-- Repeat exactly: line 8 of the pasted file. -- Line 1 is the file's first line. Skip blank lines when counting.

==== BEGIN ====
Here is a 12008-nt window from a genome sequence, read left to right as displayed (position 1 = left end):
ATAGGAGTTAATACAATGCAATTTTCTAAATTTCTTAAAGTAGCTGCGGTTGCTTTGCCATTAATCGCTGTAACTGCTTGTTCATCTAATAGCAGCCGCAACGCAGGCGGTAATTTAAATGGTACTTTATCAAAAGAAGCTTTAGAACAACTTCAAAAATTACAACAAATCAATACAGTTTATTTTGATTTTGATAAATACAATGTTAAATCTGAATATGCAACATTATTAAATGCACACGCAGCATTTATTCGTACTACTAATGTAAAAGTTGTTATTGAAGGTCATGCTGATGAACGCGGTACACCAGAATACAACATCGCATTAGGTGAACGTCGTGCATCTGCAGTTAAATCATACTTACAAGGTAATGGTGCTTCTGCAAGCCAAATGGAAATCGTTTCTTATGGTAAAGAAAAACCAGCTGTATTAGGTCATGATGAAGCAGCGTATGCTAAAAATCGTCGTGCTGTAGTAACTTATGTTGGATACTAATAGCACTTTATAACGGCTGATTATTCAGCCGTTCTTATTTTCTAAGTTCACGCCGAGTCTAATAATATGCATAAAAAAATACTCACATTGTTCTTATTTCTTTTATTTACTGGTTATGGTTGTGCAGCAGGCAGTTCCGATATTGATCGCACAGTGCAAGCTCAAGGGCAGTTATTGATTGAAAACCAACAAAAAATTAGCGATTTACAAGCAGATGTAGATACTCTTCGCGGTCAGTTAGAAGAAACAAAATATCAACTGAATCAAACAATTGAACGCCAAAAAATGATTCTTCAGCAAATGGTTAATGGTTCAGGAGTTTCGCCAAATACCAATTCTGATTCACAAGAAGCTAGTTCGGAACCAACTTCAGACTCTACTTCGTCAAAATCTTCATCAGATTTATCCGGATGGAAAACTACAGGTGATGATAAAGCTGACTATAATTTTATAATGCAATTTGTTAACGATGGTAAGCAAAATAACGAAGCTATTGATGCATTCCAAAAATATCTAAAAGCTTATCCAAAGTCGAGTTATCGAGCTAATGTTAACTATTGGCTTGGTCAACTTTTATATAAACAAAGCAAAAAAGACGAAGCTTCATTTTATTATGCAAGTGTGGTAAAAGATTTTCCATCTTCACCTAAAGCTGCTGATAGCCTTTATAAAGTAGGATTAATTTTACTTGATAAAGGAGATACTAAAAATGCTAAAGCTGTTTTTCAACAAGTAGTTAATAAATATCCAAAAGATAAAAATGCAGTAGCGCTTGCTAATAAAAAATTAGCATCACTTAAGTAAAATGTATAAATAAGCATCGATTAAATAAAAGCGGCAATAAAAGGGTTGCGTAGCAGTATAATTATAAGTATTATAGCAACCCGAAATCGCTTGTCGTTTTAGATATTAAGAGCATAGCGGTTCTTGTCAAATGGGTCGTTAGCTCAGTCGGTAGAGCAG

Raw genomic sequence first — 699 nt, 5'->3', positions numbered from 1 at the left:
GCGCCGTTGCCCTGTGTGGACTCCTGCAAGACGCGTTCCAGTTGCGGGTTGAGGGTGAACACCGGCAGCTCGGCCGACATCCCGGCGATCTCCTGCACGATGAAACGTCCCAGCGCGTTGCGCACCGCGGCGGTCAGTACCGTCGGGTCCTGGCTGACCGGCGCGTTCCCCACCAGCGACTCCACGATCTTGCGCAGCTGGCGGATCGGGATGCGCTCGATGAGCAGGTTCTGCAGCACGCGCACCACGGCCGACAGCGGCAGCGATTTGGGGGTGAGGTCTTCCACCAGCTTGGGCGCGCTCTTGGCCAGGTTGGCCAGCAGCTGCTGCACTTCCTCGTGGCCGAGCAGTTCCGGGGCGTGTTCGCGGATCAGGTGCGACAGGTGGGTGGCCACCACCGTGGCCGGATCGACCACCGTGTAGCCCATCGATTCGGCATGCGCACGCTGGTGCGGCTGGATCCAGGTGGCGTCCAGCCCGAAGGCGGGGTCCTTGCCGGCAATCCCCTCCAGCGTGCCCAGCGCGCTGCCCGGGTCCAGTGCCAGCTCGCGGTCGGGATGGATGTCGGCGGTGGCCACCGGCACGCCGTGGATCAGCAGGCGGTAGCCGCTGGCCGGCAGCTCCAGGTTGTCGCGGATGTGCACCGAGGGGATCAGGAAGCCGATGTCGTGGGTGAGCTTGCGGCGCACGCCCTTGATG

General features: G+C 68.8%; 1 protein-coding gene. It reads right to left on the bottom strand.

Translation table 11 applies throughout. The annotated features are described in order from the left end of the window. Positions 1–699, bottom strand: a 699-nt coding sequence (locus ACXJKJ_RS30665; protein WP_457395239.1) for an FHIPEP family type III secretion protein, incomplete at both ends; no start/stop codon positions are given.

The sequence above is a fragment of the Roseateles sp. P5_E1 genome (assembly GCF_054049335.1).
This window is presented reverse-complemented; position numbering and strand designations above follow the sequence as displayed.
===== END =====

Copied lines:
This window is presented reverse-complemented; position numbering and strand designations above follow the sequence as displayed.